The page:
Small Teams can do BIG Things.
JOHN THOMAS, FOUNDER
1959, with 'Dardo'.
JOHN THOMAS, FOUNDER
2022, with 'Winston'.
Not pictured: Pebbles, Sam, Morrison, Twiggy and Max.
It all started...
On a cold 40-degree November morning in 2010, when I unexpectedly observed a skinny light brown dog, huddled on the bank of a retention pond located behind my house. He'd obviously slept next to the warmer pond water the night before, in an attempt to stay warm. He was a timid and very wary boy. On day 1, when I called to him, he wouldn't venture closer than about 50 feet from me. Then, on day 2, he got more curious and came a little closer. By day 4, he come close enough for me to touch him, then gently grasp him by the clasp on his harness. He was a mess. Covered head to foot in dirt, fleas and ticks, sporting an ill-fitting puppy-size harness that had literally begun to embed into his skin. Now, I already had 2 'rescue' dogs living in my house, and was in NO way planning to add another. But upon spotting this skinny brown dog with piercing eyes, it triggered something in me. It was clear that he was choosing me, or more accurately 'me and my 2 dogs', and that I would be welcoming a new member to my family.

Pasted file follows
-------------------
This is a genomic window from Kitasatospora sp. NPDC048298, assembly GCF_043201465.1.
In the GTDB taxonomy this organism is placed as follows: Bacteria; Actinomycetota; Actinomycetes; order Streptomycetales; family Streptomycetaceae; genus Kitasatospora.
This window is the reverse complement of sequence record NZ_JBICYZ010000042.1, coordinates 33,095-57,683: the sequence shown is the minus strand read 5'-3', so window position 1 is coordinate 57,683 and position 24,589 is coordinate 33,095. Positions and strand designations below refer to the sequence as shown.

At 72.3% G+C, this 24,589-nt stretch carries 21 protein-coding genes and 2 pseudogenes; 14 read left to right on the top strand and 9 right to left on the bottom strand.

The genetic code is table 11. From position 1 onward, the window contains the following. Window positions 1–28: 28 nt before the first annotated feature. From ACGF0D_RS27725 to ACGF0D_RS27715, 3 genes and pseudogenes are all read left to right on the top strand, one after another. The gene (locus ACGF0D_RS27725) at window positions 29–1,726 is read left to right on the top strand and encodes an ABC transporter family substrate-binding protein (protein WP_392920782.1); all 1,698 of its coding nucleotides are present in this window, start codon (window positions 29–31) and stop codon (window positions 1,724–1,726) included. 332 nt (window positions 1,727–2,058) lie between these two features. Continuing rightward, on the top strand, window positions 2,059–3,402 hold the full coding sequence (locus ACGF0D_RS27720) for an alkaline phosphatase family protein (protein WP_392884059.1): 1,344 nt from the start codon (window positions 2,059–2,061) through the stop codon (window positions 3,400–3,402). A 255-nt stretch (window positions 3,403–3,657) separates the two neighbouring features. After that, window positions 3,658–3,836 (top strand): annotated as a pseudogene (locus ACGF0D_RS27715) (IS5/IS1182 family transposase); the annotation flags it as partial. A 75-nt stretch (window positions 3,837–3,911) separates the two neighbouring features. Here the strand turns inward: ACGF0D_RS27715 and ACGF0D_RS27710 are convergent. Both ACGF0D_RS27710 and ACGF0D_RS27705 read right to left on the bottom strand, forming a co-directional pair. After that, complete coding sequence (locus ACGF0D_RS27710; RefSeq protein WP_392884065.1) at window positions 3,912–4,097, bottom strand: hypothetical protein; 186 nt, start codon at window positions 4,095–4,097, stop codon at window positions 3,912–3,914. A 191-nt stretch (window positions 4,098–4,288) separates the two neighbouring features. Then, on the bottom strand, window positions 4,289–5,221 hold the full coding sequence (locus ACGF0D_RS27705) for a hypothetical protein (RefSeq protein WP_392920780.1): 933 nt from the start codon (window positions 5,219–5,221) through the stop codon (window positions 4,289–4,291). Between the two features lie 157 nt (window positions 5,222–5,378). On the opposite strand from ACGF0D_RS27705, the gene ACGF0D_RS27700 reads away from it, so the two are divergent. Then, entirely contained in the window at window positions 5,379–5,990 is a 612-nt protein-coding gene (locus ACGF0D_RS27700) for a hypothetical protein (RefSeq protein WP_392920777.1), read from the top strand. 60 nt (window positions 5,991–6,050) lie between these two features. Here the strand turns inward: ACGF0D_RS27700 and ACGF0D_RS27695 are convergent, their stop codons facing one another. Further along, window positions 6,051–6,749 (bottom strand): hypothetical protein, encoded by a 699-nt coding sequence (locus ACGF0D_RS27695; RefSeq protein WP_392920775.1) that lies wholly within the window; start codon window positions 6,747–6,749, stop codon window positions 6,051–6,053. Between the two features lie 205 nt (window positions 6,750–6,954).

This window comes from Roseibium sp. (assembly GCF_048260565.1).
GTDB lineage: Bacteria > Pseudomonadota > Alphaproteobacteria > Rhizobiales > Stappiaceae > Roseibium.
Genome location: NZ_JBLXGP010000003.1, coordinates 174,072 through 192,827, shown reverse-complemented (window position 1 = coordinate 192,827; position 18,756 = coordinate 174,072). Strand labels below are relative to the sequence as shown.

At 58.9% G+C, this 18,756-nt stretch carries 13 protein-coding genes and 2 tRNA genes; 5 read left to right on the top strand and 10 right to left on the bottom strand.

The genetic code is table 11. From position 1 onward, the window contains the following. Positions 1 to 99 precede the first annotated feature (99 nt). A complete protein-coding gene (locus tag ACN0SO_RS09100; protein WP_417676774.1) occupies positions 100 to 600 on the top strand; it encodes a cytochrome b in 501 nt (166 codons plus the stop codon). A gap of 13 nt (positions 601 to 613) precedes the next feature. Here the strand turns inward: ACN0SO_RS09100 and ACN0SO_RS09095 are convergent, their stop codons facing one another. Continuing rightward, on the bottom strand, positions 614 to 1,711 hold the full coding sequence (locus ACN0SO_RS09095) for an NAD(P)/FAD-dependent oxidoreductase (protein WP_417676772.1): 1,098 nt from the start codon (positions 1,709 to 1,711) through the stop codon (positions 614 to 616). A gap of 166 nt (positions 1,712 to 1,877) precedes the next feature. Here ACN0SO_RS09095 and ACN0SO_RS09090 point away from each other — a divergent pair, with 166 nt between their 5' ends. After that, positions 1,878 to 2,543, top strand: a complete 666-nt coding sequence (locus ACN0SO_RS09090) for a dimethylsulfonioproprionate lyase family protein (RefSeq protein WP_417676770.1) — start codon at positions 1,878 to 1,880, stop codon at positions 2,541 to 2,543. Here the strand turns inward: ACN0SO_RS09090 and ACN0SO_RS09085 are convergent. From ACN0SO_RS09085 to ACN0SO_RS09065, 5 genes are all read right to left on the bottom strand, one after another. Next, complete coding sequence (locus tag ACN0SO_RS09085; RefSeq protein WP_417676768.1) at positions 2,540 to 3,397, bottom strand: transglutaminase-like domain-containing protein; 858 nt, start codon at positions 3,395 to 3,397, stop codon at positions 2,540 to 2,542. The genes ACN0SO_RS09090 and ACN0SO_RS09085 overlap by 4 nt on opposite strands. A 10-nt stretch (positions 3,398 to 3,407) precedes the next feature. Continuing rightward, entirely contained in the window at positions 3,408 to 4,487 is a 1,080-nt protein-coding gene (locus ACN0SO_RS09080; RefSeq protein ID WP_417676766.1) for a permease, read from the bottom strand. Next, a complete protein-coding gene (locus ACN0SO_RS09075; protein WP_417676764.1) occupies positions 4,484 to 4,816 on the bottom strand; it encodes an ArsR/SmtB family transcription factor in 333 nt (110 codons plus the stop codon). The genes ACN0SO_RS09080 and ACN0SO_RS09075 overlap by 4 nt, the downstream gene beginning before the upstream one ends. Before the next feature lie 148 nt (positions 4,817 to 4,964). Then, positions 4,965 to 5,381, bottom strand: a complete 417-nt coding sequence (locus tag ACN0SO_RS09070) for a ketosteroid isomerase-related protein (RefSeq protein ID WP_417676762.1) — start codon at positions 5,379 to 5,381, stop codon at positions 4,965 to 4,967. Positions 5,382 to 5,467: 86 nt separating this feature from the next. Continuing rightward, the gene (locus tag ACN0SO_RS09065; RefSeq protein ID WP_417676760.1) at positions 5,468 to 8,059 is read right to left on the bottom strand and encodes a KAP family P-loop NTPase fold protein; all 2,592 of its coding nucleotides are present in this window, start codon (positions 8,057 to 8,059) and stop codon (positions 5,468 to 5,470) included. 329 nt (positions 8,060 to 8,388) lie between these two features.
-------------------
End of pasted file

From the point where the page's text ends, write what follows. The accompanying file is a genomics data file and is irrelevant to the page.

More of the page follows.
Over the coming days and weeks, I'd come to learn that 'Sam' had run away from his prior adopter's home (located 3 miles from my house) in early July. He'd essentially been roaming the streets and neighborhoods, scavenging and scrounging, surviving on his own for over 5 months. After 4 harrowing weeks of navigating several hurdles (a long story), I finally + permanently welcomed this sweet 8-month old boy into my home the first week December. Sam had become a member of my family, and I still can't imagine a day without him.
Meeting Sam also opened my eyes to the world of dog rescue. I had always been a 'fan' of dogs. As a child I grew up with dogs, specifically Boxers, which my mom bred and showed. As an adult, I typically had at least one rescue dog in my household, and was vaguely familiar with the work undertaken by rescue organizations to address the overpopulation of at-risk shelter dogs in my area of the country (the South). After navigating the rescue/adoption system as an advocate for Sam, and learning that 40,000+ dogs were euthanized in NC shelters alone in 2010, there was no way I could be a passive observer any longer. Caring had to become DOING. But, unfortunately, I had no 'grand plan'. Initially, I just began sponsoring rescued 'at risk' dogs out-of-pocket. Wanting to scale my efforts to help save more dogs, in 2015, I formed SAVEDOG Project, Inc. as a 501(c)(3) non-profit rescue transporter/relocator of abandoned, at-risk dogs. I sold my 'big ego' boat and purchased a new 2015 Mercedes Extended Sprinter Van and outfitted it with a custom, climate-controlled system of stainless steel cages that would provide us with the capacity to safely transport 25-30 adult dogs at a time. In late December 2016, we ran our first official transport of 13 rescue dogs. No turning back, it was game on.